Wednesday, October 8, 2014

Want More Technology? Do the math on paper.

We're got a problem in our district.  Thanks to voter approval of a 2012 bond, we've been able to get close to a 2:1 student to Chromebook ratio in our schools (technically, it will be a 2.1:1 ratio in grades 1-5 starting this month).

So what's the problem?  People now want more.  And they want to know what will happen when the bond expires.

On one level, this is a good problem to have.  We have technology that is being used, teachers see the value in what it provides, and they're frustrated that they don't have access for every student, every day.  When it comes to sustainability, though, it's a bad problem to have.  Bond money is not the ideal way to equitably fund and maintain technology in a district, and it certainly isn't possible to increase it when needs exceed the fixed budget given.

cc photo courtesy of Ray
What about grants, PTO funds, Donors Choose, and other ways to get more funding for classroom technology?  Those are all options, but they don't alleviate the issue with equity or sustainability.  If we want to provide more technology for all students and sustain that technology, we need to do the math.  Where do we spend money and where can we reallocate?  Let's start with paper.

If we could (as a district) cut our paper costs just in half, we'd be 1:1.  Right now.  Here are some ways to think about adjusting paper costs to fund more technology.
  1. Start posting "reference" items for students electronically instead of providing hard copies.   Do students need a hard copy of a syllabus or the rubric?  Do they need the printed list of vocabulary terms?  If you found an article online, could they access it electronically?  The pedagogy about worksheets is another conversation, but posting documents that students need for reference vs. interaction is a step to reducing paper in the classroom.
  2. Look for free online resources for learning vs. using hard copy resources or text books.  We'll be posting some suggestions for this in an upcoming post, but there is a ton of free stuff we can use digitally.  Primary documents, electronic databases provided by our school and/or local libraries, and free eBooks are all worth exploring before relying solely on hard copies.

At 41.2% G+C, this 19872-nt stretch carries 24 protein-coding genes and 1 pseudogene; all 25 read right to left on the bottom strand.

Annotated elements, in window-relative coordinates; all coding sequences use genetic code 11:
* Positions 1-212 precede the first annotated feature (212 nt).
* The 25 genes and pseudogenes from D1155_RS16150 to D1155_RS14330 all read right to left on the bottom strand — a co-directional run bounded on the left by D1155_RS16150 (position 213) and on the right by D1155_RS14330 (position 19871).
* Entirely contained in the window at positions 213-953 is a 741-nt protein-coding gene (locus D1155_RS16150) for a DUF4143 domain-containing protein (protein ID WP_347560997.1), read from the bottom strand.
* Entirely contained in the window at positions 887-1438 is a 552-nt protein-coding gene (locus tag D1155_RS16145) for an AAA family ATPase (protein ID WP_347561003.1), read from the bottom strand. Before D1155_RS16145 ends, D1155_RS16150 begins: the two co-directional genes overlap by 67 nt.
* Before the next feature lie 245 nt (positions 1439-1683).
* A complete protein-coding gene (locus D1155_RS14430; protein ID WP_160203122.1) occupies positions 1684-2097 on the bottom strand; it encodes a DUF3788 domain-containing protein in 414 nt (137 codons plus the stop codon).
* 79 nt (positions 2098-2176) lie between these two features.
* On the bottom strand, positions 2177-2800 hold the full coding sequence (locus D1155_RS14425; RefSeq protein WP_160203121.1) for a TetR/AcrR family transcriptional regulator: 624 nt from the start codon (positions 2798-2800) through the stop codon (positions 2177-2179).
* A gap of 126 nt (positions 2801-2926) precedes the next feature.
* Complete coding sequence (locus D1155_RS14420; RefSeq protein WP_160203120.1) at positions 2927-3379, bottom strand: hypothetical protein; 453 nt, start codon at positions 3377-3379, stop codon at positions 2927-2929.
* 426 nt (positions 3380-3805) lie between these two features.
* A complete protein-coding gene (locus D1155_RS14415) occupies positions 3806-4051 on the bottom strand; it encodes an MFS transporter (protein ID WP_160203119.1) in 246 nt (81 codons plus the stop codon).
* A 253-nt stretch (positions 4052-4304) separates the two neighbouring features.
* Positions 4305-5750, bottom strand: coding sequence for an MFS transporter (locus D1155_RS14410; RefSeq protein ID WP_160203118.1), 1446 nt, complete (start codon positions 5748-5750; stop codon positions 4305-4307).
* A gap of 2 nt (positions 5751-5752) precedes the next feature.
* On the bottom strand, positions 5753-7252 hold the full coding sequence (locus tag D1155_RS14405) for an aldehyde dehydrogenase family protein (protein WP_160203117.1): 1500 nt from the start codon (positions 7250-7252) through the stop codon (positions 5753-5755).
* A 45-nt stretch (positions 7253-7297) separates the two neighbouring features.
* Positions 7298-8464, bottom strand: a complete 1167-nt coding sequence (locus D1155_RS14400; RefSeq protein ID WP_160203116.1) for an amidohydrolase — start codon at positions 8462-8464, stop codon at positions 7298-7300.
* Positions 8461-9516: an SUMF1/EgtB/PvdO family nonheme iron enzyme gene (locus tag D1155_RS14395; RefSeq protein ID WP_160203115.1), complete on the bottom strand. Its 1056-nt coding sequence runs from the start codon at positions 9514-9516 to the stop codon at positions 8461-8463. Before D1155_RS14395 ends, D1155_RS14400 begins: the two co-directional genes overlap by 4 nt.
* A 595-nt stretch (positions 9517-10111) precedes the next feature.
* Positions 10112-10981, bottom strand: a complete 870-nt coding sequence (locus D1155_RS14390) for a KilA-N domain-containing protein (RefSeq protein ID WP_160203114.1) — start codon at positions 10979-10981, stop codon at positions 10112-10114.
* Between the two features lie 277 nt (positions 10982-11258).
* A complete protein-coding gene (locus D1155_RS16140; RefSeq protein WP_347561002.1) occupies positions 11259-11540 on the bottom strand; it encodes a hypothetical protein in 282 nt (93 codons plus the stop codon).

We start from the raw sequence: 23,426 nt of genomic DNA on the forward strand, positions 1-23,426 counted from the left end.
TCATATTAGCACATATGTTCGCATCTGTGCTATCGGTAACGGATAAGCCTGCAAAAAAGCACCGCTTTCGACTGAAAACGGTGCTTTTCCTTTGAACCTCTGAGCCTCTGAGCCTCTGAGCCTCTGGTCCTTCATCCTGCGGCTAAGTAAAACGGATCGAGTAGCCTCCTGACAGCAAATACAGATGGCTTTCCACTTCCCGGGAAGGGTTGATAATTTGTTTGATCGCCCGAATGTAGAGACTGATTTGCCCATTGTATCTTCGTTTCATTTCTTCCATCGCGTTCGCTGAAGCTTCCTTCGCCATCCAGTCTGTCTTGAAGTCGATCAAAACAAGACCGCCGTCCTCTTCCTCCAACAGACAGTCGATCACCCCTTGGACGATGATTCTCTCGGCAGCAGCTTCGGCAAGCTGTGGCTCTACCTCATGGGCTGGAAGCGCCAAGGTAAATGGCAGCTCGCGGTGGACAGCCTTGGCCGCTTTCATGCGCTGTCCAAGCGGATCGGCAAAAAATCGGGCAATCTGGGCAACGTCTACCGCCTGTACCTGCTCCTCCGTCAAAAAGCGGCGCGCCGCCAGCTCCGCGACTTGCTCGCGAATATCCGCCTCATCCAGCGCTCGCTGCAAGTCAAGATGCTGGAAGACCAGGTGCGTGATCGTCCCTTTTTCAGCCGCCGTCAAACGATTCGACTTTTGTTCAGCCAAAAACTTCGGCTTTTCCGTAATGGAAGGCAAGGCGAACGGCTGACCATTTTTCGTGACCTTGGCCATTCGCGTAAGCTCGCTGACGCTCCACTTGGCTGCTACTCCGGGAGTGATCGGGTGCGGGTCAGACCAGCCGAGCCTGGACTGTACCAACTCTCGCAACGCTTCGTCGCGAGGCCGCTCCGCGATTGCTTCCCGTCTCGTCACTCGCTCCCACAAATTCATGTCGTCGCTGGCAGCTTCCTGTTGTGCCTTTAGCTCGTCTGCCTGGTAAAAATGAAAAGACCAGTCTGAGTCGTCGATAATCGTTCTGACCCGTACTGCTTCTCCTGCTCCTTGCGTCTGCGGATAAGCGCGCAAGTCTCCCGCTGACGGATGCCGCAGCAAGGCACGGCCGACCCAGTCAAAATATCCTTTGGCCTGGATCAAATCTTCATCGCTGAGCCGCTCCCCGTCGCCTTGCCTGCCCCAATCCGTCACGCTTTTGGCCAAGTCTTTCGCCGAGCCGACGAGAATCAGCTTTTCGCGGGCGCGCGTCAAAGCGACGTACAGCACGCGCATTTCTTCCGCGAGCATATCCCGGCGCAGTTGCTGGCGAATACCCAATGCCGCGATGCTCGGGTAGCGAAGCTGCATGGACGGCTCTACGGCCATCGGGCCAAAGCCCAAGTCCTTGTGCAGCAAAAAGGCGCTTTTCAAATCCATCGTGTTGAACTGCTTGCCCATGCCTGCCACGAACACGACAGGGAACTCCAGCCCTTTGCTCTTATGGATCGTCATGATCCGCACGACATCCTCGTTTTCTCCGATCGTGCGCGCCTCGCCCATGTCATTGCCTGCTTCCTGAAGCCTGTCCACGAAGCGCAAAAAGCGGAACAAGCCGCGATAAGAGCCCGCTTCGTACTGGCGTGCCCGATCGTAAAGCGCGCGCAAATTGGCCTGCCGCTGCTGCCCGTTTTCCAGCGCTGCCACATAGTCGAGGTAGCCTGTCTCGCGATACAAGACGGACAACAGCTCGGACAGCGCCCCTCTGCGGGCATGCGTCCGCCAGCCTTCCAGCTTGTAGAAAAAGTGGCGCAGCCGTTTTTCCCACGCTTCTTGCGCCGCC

3. When you need to print, use class sets that can be re-used or shared (across sections for even departments).  We're in the habit of printing in 1:1 ratios, but what if we made an effort to print in 2:1 ratios (1 copy for every two students)?   Often, we can have students working in groups or pairs, and we don't necessarily need 1 for every student.  Sometimes paper is the best option, but it doesn't always have to be for every single student.
  4. Let teachers know that they need to print their own copies (IF needed) prior to training/staff development workshops.  I think we sometimes assume that every teacher needs or wants hard copies when we do workshops -- and we see a lot of printed PowerPoints.  In our district, every teacher has a laptop, and most have mobile devices.  We are a 1:1 staff, so maybe we should shift our practice to providing electronic versions and setting the expectation that we don't print anymore.
  5. Provide parents with electronic options for newsletters or other posted information instead of sending it home by default.  We started doing electronic parent forms two years ago, which was a huge savings for our district.  However, we could be smarter about things like newsletters and schedules for Back to School nights and conference nights.  Parents can be emailed directly out of Schoology, our Learning Management System, or the PowerSchool gradebook.  For parents who don't have access, we could provide hard copies on request or have print stations at the schools for conference nights,  
Bottom line: purposeful paper isn't the problem -- pointless printing is the problem.  Thinking before we print will not only save natural resources and cut down on consumption, but it will open up budget dollars that can go to something else -- like technology for our kids.